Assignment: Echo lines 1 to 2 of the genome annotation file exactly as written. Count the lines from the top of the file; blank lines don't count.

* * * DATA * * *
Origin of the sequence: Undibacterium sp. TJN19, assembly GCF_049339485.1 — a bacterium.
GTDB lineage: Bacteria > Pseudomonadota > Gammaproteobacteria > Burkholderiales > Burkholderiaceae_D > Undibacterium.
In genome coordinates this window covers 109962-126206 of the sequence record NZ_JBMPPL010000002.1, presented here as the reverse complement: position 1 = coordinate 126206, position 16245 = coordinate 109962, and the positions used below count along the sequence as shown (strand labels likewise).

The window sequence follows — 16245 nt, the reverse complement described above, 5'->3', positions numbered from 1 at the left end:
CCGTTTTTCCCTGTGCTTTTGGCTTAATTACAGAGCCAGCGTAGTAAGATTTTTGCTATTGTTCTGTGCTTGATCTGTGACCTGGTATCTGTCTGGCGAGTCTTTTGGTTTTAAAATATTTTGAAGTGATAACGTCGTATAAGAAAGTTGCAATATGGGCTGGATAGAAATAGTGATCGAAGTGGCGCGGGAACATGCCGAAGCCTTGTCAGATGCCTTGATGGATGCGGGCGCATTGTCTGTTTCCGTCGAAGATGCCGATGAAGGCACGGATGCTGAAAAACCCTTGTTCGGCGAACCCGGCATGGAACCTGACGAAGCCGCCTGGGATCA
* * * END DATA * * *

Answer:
Origin of the sequence: Undibacterium sp. TJN19, assembly GCF_049339485.1 — a bacterium.
GTDB lineage: Bacteria > Pseudomonadota > Gammaproteobacteria > Burkholderiales > Burkholderiaceae_D > Undibacterium.